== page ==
I will now shift to put this effort into the broader context of our efforts on nuclear disarmament. Effective verification has been a staple of every successful nuclear arms control agreement, and that will be even more the case in the future. Effective verification will become both more challenging and more important to sustaining the necessary confidence that will allow for further nuclear weapons reductions and, ultimately, their elimination. Simply put, the military significance of a country cheating on its treaty obligations grows as nuclear numbers fall. So finding verification solutions will be technically difficult work, yet critical to achieving the end goal.

We understand that there are different approaches too disarmament. The Partnership is a practical effort and is founded on a belief that a world without nuclear weapons is achievable but must be verifiable.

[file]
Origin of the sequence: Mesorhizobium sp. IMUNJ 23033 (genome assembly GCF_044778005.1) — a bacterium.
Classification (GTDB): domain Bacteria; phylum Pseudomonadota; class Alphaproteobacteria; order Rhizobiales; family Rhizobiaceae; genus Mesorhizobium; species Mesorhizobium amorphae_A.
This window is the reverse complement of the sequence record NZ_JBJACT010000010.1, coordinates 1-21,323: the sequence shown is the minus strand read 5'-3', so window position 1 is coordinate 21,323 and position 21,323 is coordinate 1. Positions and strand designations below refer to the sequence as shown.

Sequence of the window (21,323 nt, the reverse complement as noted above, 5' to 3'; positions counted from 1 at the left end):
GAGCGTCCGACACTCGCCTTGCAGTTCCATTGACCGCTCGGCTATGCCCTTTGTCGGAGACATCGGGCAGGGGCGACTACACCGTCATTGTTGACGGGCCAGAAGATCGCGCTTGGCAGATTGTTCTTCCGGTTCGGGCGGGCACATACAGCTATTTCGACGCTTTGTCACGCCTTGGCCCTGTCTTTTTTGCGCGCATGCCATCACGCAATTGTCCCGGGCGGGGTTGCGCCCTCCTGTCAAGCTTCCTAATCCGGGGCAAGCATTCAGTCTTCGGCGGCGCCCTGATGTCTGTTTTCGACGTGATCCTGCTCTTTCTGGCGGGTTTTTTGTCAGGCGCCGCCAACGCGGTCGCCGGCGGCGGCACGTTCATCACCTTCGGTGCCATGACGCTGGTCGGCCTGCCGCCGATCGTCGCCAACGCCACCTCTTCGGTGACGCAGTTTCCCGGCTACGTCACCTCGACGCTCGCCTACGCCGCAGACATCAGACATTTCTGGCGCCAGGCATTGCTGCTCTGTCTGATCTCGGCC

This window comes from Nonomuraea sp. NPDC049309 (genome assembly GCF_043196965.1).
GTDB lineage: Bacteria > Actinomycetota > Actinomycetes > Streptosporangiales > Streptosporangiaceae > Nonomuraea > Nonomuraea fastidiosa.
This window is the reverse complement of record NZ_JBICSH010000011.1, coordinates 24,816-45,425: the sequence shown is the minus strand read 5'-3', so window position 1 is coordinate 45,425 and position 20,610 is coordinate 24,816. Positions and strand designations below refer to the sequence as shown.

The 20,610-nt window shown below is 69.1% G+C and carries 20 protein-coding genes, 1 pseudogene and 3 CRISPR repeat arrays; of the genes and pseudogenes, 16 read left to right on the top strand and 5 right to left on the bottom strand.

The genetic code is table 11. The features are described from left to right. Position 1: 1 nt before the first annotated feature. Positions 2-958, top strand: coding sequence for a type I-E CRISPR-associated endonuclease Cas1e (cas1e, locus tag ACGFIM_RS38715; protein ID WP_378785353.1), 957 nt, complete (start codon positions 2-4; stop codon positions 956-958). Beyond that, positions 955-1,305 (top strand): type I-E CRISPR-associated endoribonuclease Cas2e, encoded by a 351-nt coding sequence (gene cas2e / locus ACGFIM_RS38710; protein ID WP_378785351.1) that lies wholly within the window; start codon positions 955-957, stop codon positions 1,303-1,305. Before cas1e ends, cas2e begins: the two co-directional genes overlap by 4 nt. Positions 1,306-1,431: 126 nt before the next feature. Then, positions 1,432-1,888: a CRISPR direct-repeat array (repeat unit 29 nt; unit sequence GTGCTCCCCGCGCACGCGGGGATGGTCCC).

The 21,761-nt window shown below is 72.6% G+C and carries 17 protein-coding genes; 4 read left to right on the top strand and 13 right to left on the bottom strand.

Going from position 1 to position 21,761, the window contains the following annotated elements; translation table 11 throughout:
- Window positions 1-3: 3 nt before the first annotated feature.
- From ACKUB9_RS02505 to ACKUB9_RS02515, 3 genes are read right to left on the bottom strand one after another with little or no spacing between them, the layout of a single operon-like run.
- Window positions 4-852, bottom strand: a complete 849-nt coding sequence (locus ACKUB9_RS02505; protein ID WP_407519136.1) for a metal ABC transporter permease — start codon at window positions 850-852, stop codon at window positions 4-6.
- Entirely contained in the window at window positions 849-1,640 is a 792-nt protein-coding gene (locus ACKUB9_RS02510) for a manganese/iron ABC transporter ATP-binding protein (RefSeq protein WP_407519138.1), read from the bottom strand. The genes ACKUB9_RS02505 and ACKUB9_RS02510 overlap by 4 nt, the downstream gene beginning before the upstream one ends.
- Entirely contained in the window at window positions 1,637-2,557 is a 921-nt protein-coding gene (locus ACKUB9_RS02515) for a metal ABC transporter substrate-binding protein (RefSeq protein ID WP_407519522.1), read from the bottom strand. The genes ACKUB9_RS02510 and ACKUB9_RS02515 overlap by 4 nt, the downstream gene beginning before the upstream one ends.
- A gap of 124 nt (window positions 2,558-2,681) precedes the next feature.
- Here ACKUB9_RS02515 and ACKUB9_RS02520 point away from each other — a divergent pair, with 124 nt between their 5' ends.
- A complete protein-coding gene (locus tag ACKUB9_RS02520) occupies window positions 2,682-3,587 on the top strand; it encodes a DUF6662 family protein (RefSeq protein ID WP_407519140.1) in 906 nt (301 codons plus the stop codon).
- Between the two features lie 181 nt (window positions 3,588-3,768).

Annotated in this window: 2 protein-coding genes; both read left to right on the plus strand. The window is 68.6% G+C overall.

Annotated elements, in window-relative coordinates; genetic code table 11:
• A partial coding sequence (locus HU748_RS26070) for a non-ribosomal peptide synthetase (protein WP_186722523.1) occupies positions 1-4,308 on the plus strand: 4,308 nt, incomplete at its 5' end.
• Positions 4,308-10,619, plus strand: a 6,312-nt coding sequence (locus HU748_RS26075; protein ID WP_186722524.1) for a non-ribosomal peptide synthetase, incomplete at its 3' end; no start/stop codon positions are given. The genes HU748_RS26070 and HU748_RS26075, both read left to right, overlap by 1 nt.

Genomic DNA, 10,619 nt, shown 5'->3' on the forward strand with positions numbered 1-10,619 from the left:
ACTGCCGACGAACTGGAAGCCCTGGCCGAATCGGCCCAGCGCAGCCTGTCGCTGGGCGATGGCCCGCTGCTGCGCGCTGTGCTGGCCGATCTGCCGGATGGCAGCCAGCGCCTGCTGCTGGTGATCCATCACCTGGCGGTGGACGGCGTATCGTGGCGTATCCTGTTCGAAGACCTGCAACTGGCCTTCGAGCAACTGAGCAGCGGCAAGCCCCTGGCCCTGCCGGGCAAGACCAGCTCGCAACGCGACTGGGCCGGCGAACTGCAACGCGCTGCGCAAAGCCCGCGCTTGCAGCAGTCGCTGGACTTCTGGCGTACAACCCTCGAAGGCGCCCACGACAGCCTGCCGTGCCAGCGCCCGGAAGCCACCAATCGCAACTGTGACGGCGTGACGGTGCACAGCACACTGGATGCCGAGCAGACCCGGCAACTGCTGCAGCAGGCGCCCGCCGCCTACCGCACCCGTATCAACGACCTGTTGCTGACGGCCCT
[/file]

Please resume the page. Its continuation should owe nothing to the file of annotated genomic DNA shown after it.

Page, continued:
We understand that some are frustrated by the perceived slow pace of disarmament. But there should be no question of the U.S. commitment to seeking the peace and security of a world without nuclear weapons. The United States and Russia continue to steadily implement the New START Treaty, and the United States has made clear its willingness to seek further reductions in deployed strategic warheads of up to one-third below New START Treaty levels.

So progress is being made, and we remain committed to making more. As we work to resolve the diplomatic challenges and make progress on disarmament in a way that enhances global security, we are also focused on the technical challenges where we can make real and important progress. This is why I believe the work of the Partnership is so important. The IPNDV can be that vehicle for countries serious about doing the hard work necessary to make further progress toward nuclear disarmament, the goal we all share.

Thank you again for coming today.